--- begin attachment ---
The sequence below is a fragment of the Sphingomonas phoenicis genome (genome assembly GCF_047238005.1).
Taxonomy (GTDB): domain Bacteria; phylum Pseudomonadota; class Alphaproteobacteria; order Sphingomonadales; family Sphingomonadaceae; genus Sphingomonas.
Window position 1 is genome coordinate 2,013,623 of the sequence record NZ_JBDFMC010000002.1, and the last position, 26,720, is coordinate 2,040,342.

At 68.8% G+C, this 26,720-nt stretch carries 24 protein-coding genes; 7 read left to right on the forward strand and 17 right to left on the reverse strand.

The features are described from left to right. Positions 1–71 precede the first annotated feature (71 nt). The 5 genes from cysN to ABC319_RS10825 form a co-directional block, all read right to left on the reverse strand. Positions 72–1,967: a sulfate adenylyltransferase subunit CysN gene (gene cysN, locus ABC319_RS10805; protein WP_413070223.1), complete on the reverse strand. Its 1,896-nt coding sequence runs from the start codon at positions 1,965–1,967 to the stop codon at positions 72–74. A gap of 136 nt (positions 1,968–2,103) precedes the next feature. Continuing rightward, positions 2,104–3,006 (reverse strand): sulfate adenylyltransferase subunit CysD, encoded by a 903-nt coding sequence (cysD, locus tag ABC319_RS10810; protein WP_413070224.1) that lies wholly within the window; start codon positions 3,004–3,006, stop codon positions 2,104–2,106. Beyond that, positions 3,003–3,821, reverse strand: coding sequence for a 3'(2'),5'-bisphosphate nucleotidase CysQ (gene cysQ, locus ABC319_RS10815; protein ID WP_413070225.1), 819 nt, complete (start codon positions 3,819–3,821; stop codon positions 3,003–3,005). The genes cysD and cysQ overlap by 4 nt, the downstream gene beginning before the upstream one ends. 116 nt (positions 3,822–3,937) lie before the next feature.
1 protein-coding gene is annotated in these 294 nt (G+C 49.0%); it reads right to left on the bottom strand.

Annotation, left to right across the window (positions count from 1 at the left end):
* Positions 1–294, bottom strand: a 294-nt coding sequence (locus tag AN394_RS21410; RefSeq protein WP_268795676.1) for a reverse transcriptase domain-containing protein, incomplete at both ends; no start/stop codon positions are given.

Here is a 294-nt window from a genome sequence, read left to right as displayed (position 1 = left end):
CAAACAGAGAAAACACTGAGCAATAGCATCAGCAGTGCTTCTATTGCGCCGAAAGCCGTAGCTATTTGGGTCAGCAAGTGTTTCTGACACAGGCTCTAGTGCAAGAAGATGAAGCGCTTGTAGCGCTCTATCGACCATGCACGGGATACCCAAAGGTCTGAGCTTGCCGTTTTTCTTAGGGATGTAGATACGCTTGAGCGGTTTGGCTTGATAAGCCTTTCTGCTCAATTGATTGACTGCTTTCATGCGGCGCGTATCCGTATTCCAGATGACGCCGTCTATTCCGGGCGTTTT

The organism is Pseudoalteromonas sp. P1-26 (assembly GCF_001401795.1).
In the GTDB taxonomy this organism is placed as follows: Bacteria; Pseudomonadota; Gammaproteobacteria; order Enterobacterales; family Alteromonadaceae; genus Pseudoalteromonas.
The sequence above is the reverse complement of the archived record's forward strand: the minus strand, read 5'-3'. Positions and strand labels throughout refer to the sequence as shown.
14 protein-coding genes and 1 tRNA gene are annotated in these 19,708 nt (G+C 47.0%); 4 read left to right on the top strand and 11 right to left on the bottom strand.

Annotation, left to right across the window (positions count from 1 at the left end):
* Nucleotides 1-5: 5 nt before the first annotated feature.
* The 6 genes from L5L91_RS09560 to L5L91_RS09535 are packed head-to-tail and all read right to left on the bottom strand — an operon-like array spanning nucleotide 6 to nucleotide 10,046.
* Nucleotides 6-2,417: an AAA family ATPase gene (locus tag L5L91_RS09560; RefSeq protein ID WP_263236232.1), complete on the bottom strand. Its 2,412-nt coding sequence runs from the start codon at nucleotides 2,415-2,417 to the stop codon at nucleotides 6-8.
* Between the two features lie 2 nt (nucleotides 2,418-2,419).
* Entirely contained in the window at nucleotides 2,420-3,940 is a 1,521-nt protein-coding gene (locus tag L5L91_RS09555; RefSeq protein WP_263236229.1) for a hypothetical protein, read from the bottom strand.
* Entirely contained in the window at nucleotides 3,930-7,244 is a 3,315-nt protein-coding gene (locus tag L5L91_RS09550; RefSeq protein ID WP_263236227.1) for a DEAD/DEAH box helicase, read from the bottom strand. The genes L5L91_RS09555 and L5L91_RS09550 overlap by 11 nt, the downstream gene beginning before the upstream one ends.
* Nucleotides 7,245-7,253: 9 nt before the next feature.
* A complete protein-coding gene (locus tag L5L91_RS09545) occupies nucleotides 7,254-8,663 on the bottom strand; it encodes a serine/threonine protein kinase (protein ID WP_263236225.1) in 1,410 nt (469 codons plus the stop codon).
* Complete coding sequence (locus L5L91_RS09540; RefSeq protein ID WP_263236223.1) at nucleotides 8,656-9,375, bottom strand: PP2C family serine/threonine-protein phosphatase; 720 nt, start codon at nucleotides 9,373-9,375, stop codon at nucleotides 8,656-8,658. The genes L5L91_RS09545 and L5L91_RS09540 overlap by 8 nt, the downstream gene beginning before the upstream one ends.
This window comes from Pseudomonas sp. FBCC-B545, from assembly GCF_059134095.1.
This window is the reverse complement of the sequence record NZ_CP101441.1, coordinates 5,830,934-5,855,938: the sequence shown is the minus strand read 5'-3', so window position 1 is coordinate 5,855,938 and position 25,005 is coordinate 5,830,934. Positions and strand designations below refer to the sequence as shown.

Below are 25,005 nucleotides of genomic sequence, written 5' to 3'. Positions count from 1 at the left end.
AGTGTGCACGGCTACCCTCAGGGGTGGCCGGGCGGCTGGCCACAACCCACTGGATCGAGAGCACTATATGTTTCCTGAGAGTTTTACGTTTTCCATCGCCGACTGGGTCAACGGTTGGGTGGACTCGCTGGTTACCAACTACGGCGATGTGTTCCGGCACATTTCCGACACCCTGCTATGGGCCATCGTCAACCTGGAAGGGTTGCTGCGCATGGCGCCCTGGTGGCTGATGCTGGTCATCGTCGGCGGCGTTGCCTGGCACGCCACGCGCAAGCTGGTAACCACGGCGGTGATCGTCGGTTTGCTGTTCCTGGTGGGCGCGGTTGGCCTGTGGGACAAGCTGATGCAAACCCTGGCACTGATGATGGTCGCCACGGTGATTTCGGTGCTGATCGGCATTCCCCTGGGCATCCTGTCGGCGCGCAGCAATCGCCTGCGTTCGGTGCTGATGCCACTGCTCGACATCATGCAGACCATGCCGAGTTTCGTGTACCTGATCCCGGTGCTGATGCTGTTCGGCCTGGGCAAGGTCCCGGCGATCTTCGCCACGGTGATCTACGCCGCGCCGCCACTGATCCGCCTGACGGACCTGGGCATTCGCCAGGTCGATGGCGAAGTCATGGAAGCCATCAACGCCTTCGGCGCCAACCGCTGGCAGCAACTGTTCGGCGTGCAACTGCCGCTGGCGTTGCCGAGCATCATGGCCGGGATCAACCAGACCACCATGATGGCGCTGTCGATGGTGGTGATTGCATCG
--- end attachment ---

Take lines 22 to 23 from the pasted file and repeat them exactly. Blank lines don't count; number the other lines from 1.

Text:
* Nucleotides 7,245-7,253: 9 nt before the next feature.
* A complete protein-coding gene (locus tag L5L91_RS09545) occupies nucleotides 7,254-8,663 on the bottom strand; it encodes a serine/threonine protein kinase (protein ID WP_263236225.1) in 1,410 nt (469 codons plus the stop codon).